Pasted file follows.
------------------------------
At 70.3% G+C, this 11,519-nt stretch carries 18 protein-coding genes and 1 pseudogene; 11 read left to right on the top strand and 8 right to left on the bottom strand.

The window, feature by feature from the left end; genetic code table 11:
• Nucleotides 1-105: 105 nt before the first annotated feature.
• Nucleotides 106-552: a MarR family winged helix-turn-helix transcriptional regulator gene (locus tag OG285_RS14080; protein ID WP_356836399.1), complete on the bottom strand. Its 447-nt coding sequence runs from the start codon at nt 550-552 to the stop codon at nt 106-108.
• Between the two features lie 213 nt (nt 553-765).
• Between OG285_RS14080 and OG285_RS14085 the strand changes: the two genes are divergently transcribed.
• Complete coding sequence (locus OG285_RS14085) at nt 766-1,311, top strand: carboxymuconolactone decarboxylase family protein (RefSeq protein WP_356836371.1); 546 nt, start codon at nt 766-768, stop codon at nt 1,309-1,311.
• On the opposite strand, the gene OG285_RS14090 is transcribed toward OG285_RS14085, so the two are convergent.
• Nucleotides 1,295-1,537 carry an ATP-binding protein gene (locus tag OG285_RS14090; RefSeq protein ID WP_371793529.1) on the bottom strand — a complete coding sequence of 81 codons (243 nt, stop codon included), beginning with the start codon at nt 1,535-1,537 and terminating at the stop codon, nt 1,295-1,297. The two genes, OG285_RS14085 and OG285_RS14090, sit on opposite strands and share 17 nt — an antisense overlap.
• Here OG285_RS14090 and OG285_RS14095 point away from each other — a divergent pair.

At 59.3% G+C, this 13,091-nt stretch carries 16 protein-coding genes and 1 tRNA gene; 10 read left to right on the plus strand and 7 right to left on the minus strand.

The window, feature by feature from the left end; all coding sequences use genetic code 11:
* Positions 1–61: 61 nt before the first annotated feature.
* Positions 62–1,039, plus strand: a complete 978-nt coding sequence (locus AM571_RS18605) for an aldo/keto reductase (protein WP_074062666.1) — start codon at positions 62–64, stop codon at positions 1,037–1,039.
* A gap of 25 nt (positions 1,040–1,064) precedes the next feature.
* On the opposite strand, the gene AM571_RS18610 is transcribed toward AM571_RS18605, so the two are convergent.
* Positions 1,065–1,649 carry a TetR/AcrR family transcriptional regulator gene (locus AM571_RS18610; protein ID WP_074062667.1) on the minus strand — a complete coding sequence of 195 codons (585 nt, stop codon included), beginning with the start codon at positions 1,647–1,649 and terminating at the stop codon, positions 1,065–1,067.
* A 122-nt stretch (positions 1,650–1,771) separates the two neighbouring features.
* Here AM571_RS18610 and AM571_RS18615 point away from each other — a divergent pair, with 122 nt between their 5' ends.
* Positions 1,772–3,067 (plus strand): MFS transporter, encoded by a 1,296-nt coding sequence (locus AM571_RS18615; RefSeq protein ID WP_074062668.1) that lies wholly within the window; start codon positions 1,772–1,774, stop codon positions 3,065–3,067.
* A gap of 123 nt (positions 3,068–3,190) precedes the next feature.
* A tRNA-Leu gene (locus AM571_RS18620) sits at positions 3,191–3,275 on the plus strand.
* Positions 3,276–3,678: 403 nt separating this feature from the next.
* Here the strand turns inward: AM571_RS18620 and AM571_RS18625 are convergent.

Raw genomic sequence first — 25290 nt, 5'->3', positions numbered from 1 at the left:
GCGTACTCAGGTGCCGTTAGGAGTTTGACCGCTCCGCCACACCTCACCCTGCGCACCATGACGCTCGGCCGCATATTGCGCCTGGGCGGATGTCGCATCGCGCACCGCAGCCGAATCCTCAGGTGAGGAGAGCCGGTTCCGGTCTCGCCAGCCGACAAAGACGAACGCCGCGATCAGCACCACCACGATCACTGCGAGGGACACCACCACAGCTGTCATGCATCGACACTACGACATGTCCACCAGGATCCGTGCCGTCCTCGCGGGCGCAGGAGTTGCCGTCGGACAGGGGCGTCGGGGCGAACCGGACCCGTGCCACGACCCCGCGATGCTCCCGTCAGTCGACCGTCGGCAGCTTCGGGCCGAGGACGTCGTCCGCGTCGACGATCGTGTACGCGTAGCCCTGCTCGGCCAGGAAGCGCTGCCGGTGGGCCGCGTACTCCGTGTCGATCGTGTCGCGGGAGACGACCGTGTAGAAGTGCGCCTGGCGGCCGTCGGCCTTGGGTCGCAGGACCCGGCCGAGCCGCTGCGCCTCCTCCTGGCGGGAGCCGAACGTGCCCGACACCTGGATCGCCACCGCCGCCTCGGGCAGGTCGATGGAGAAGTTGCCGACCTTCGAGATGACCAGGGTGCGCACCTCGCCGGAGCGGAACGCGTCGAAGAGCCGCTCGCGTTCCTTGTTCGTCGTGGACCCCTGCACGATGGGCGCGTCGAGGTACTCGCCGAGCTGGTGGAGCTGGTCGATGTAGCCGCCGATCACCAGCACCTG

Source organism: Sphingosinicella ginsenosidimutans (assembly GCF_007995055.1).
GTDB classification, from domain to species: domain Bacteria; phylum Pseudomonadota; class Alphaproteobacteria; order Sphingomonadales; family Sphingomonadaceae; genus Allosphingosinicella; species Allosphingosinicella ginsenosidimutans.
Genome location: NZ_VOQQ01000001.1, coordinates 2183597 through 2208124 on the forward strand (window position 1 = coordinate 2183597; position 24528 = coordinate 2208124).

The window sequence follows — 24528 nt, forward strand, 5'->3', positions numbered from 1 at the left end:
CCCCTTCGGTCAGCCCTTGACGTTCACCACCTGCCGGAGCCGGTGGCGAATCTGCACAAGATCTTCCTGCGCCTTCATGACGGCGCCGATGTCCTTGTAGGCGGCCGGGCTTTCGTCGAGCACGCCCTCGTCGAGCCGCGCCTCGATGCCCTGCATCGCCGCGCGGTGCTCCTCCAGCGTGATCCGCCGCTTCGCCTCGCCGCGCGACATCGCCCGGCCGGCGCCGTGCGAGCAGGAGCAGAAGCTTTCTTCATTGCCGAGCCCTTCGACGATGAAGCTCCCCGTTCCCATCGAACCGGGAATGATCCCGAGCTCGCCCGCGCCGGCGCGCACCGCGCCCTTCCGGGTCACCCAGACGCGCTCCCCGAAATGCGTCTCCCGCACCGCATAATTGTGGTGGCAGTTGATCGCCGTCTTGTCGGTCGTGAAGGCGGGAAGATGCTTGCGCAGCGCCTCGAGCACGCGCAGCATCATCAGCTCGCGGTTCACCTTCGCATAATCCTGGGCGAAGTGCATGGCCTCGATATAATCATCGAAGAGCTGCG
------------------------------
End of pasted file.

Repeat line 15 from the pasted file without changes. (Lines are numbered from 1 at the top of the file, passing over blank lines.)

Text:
* A gap of 25 nt (positions 1,040–1,064) precedes the next feature.